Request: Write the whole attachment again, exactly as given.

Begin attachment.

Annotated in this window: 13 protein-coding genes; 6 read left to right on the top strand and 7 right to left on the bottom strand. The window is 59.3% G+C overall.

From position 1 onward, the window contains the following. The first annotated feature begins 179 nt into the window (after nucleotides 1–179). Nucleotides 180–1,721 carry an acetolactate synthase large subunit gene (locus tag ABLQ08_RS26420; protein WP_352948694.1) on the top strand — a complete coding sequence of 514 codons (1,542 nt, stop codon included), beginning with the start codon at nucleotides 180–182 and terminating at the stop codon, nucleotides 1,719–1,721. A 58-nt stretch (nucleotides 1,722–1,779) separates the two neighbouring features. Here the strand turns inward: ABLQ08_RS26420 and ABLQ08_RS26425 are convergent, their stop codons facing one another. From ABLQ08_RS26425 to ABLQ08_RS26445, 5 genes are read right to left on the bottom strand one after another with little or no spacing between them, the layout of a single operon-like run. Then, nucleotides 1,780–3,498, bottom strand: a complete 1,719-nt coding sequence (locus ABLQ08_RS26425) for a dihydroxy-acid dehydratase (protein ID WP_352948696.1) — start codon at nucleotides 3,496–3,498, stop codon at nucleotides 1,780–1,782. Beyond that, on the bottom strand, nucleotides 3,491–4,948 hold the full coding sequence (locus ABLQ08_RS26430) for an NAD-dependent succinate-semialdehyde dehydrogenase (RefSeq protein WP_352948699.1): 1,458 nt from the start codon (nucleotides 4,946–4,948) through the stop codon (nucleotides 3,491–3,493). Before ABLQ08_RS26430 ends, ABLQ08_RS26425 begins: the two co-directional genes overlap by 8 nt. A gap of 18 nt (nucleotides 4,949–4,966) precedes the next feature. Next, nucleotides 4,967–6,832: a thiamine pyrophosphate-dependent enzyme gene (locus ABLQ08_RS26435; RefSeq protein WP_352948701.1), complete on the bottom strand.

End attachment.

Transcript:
Annotated in this window: 13 protein-coding genes; 6 read left to right on the top strand and 7 right to left on the bottom strand. The window is 59.3% G+C overall.

From position 1 onward, the window contains the following. The first annotated feature begins 179 nt into the window (after nucleotides 1–179). Nucleotides 180–1,721 carry an acetolactate synthase large subunit gene (locus tag ABLQ08_RS26420; protein WP_352948694.1) on the top strand — a complete coding sequence of 514 codons (1,542 nt, stop codon included), beginning with the start codon at nucleotides 180–182 and terminating at the stop codon, nucleotides 1,719–1,721. A 58-nt stretch (nucleotides 1,722–1,779) separates the two neighbouring features. Here the strand turns inward: ABLQ08_RS26420 and ABLQ08_RS26425 are convergent, their stop codons facing one another. From ABLQ08_RS26425 to ABLQ08_RS26445, 5 genes are read right to left on the bottom strand one after another with little or no spacing between them, the layout of a single operon-like run. Then, nucleotides 1,780–3,498, bottom strand: a complete 1,719-nt coding sequence (locus ABLQ08_RS26425) for a dihydroxy-acid dehydratase (protein ID WP_352948696.1) — start codon at nucleotides 3,496–3,498, stop codon at nucleotides 1,780–1,782. Beyond that, on the bottom strand, nucleotides 3,491–4,948 hold the full coding sequence (locus ABLQ08_RS26430) for an NAD-dependent succinate-semialdehyde dehydrogenase (RefSeq protein WP_352948699.1): 1,458 nt from the start codon (nucleotides 4,946–4,948) through the stop codon (nucleotides 3,491–3,493). Before ABLQ08_RS26430 ends, ABLQ08_RS26425 begins: the two co-directional genes overlap by 8 nt. A gap of 18 nt (nucleotides 4,949–4,966) precedes the next feature. Next, nucleotides 4,967–6,832: a thiamine pyrophosphate-dependent enzyme gene (locus ABLQ08_RS26435; RefSeq protein WP_352948701.1), complete on the bottom strand.